10. If you intend at oral argument to refer to legal authority which was not cited in your brief, you should send a letter to the court and to opposing counsel advising of the legal authority prior to the oral argument.  When you do so, the court and opposing counsel can review the legal authority in advance and be prepared to address it.

11. When filing a motion for rehearing, be especially careful about your tone.  If you are trying to get the court to reverse itself, it is not helpful to be disrespectful in your analysis of the court’s own opinion.  Also, a motion for rehearing should not be used to merely re-argue what you’ve already argued.  If the justices did not agree with your argument, repeating the same argument to them is not likely to change their minds.

12. When drafting an appellant’s brief, do not be so focused on emphasizing the trial court’s error that you ignore equally important matters such how the standard of review is satisfied, how error was preserved, how your client was harmed by the error, and the relief you are requesting from the court of appeals.

13. When drafting an appellee’s brief, if you choose not to address the appellant’s arguments in the same order as the appellant did in her brief, it is helpful to explain how your arguments match up to the appellant’s arguments.  If you do not do so, it might be difficult for the court to locate your response to a particular argument made in the appellant’s brief.  It is possible that the court might even mistakenly believe that you failed to respond to the argument at all.

14. If you are asked a hypothetical question at oral argument, answer that hypothetical question.  After doing so, if you’d like, you may distinguish the hypothetical scenario from the facts of your case.  But don’t simply skirt the judge’s question.  If the judge is asking you a question, she would like her question to be answered rather than hear your commentary as to why it was a bad question.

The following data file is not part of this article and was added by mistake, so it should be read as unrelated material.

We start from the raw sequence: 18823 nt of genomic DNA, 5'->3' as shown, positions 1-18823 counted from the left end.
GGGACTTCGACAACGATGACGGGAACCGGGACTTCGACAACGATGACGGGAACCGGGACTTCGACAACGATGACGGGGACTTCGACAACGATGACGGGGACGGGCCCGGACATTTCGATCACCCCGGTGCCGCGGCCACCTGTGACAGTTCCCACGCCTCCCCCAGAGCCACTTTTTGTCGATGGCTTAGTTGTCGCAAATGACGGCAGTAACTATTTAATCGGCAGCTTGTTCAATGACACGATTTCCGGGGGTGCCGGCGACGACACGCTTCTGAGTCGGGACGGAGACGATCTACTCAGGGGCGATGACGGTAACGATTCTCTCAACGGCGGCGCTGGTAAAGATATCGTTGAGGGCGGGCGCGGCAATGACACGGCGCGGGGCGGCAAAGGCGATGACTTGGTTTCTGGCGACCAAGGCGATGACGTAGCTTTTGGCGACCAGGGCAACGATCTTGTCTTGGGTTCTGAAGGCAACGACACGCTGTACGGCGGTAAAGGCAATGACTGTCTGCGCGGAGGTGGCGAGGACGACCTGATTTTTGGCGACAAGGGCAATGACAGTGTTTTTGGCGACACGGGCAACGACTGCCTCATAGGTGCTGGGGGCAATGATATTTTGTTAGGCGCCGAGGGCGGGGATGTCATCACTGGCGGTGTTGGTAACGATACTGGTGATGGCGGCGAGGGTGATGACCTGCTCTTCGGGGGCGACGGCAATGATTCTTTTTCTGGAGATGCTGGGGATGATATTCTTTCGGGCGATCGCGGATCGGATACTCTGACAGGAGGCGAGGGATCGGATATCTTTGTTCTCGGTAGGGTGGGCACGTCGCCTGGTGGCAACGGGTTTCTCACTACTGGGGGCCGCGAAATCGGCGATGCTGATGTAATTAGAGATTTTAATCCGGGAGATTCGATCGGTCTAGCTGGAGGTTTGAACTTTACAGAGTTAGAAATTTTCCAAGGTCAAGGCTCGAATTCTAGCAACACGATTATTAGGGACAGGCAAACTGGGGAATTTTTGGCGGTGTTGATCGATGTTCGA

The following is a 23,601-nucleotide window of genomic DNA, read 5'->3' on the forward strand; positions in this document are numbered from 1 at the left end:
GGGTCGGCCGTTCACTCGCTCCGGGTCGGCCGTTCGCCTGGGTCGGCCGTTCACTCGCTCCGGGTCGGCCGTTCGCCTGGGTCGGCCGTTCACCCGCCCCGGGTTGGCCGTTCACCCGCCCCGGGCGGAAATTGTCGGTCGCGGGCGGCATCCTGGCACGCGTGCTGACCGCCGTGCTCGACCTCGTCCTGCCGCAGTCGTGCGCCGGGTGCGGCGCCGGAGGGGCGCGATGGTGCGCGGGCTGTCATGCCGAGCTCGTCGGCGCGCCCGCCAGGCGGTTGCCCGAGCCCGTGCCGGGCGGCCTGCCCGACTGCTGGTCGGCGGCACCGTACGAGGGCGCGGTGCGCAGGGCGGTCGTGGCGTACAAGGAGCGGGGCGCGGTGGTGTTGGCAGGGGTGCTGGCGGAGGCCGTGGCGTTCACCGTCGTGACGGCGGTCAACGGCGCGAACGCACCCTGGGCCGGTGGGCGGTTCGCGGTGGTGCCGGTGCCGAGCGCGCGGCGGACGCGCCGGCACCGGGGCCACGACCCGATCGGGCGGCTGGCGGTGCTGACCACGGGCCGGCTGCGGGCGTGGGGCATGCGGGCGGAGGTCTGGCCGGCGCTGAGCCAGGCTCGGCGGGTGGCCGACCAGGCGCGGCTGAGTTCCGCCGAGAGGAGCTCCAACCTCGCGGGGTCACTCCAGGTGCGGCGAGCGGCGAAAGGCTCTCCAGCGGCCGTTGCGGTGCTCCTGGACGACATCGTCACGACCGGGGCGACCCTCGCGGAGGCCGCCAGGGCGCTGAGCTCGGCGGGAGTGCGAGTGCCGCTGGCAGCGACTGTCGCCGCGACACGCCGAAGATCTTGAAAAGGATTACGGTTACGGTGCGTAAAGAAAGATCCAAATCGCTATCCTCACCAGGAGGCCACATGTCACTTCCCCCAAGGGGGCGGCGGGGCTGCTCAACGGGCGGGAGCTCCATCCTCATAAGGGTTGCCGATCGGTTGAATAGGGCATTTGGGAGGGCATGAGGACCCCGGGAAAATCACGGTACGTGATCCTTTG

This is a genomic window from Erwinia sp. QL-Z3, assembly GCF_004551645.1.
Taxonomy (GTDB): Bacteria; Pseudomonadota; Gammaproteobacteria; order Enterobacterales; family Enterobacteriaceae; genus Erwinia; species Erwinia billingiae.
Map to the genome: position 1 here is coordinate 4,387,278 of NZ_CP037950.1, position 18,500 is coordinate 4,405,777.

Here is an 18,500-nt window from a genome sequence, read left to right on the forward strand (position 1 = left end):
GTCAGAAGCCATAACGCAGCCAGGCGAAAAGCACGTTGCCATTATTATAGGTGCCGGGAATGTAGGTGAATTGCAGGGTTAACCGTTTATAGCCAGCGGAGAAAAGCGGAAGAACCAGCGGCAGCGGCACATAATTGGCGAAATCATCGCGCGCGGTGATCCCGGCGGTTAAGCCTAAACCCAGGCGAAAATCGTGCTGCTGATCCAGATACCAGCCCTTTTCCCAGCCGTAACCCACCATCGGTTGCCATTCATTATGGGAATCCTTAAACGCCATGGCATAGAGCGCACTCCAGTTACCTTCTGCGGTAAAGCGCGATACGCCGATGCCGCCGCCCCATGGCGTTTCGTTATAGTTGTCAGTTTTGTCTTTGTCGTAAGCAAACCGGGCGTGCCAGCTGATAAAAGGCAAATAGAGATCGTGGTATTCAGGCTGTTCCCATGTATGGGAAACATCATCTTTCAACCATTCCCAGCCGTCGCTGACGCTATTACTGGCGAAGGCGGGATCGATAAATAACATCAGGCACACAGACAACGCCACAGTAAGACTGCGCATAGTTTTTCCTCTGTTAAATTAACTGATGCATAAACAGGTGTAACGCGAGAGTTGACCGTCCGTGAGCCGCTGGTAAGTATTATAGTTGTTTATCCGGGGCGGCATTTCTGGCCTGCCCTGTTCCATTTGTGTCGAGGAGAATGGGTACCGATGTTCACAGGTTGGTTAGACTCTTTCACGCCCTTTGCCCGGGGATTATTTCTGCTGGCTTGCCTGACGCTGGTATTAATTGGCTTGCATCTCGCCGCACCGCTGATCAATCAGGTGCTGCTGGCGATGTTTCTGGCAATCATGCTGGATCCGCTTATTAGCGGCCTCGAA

15. At oral argument, spend little (if any) time reciting the facts.  When an attorney begins her oral argument with a detailed recitation of the facts, judges may consider this a waste of their time.  The judges may even consider it to be a suggestion that you don’t believe that they spent the time necessary to prepare for oral argument.

16. When drafting a petition for writ of mandamus, remember that mandamus is an extraordinary remedy.  For a mandamus petition to be granted, the petition must explain why the situation at hand is truly extraordinary.  A trial court judge committing an error (even a harmful, reversible error) is simply not extraordinary.

17. In your mandamus petition, you should explain why there is no adequate remedy otherwise available.  This is a critical component of securing mandamus relief, but it is often omitted or inadequately addressed.  Many mandamus petitions apparently include this component as an afterthought, and those petitions are rarely if ever granted.

18. If you are filing a mandamus petition and there is an upcoming date that is important to your petition (e.g., a fast-approaching trial setting), be sure to point this out at the beginning of your petition.  The court is often juggling many urgent matters.  If you’d like your case to jump to the front of the line, you should make it obvious at a glance why it is critical that your case be decided before a certain date.

19. When you are filing a mandamus petition, and your filing is not being made shortly after the trial court first made the ruling that you are seeking relief from, it is important that you explain the delay.  Otherwise, it may seem to the court that you took your time in requesting relief but nevertheless would like the court to expedite its work on the case.  Needless to say, that perception would not be helpful to your case.

20. Insert a record reference into your brief at every possible opportunity.  It is a huge red flag to the court if a brief is not covered in record references.

21. Be respectful in all references to everyone – the trial court judge, opposing counsel, opposing parties, etc.  Personal attacks will not accomplish anything and might very well have the opposite of the intended effect.

Thank you to Dallas Court of Appeals Justices Douglas Lang and Bill Whitehill, Fort Court of Appeals Justices Anne Gardner and Bill Meier, Dallas Court of Appeals staff attorneys Greg Lensing and Cliffie Wesson, and Fort Worth Court of Appeals staff attorneys Rebecca Heinemann and Lisa West for offering so many helpful tips.